A preceding history of illness, vaccination, or trauma is occasionally noted and may indicate an alternative etiology or syndrome such as postinfectious demyelination (acute demyelinating encephalomyelitis) or postconcussive syndrome. Unusual presentations such as multifocal symptoms, complete or bilateral vision loss, complete paraplegia, or abrupt cognitive disturbances are not typical for multiple sclerosis relapses and should prompt evaluation for other etiologies, such as stroke, neuromyelitis optica, or encephalitis.
Mild cognitive dysfunction may also be present in a subset of patients with early demyelinating disease. A study revealed that 24% of clinically isolated syndrome patients had abnormal testing results on at least one portion of the Brief Repeatable Battery (50); the prevalence of cognitive deficits appears similar between patients with radiologically isolated syndrome compared to clinically isolated syndrome (23). Functional MRI studies reveal adaptive changes to cognitive networks in clinically isolated syndrome patients, which progress with disease duration (28).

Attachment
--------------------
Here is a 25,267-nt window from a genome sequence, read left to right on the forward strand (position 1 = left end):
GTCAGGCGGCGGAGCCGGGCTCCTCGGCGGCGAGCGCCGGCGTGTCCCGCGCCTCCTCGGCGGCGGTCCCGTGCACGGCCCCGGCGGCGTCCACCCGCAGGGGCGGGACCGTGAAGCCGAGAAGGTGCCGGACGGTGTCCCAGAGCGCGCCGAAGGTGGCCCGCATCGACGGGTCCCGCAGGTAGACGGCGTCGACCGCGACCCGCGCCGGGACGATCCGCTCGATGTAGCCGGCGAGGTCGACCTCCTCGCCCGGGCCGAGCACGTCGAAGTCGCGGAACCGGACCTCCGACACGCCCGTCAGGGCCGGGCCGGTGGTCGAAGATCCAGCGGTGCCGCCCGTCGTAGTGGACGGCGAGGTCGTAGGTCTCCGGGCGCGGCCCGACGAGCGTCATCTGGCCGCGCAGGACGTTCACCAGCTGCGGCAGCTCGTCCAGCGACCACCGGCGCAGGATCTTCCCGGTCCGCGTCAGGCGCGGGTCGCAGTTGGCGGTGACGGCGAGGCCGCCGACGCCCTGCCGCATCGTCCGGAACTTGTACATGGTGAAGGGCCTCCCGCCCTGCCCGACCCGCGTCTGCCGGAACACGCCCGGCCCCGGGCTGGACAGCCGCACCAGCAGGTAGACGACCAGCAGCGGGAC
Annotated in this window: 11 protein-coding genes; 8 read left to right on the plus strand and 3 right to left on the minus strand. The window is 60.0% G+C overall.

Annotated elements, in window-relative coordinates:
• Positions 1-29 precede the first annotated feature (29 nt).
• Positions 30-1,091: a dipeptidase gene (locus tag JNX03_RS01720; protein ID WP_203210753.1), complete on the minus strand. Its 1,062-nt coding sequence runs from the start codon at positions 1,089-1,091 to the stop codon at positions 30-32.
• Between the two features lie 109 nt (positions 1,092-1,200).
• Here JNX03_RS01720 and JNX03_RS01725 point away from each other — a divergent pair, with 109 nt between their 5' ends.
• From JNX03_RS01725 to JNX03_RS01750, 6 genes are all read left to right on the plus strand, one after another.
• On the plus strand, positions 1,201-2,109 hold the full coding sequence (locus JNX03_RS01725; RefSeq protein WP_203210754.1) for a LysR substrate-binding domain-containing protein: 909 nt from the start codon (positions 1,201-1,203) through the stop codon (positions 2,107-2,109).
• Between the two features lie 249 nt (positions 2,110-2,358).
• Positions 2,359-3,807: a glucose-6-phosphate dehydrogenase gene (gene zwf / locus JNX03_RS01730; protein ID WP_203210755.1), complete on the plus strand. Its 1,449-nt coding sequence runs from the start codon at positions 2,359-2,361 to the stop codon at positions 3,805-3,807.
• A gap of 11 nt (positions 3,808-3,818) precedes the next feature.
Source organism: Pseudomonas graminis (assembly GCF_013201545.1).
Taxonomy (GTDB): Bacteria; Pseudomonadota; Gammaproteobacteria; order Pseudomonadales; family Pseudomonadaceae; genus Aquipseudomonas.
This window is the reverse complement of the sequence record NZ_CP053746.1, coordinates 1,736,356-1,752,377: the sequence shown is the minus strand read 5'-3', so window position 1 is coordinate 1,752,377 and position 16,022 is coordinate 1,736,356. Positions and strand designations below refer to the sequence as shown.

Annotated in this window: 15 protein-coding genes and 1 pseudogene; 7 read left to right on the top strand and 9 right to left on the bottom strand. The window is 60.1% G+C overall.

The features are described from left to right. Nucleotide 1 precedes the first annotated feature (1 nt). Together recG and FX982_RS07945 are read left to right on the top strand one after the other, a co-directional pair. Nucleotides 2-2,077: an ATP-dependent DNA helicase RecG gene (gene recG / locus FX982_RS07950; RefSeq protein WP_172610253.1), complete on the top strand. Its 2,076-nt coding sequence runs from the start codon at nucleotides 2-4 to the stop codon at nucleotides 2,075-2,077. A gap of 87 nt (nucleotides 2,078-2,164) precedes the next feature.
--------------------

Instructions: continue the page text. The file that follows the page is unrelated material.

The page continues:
Risk of future demyelinating events and accumulation of disability are the main concerns after a clinically isolated syndrome. The risk of developing multiple sclerosis is estimated at 36% to 57% over 2-year follow-up, depending on diagnostic criteria applied (DAlessandro et al 2013). Patients with an abnormal baseline brain MRI (defined as one or more asymptomatic demyelinating lesions) have an 83% risk of developing clinically definite multiple sclerosis over the next 10 years (ORiordan et al 1998). Factors that increase the risk of multiple sclerosis development include younger age, infratentorial or spinal cord lesions, and cerebrospinal fluid oligoclonal bands (02). Potential though not yet definitive risk factors may include smoking, vitamin D deficiency, Epstein-Barr virus infection, and HLA genes (32). In patients with a normal brain MRI, the risk of developing clinically definite multiple sclerosis is 23% for patients with oligoclonal bands in cerebrospinal fluid compared to 4% for patients without oligoclonal bands (58).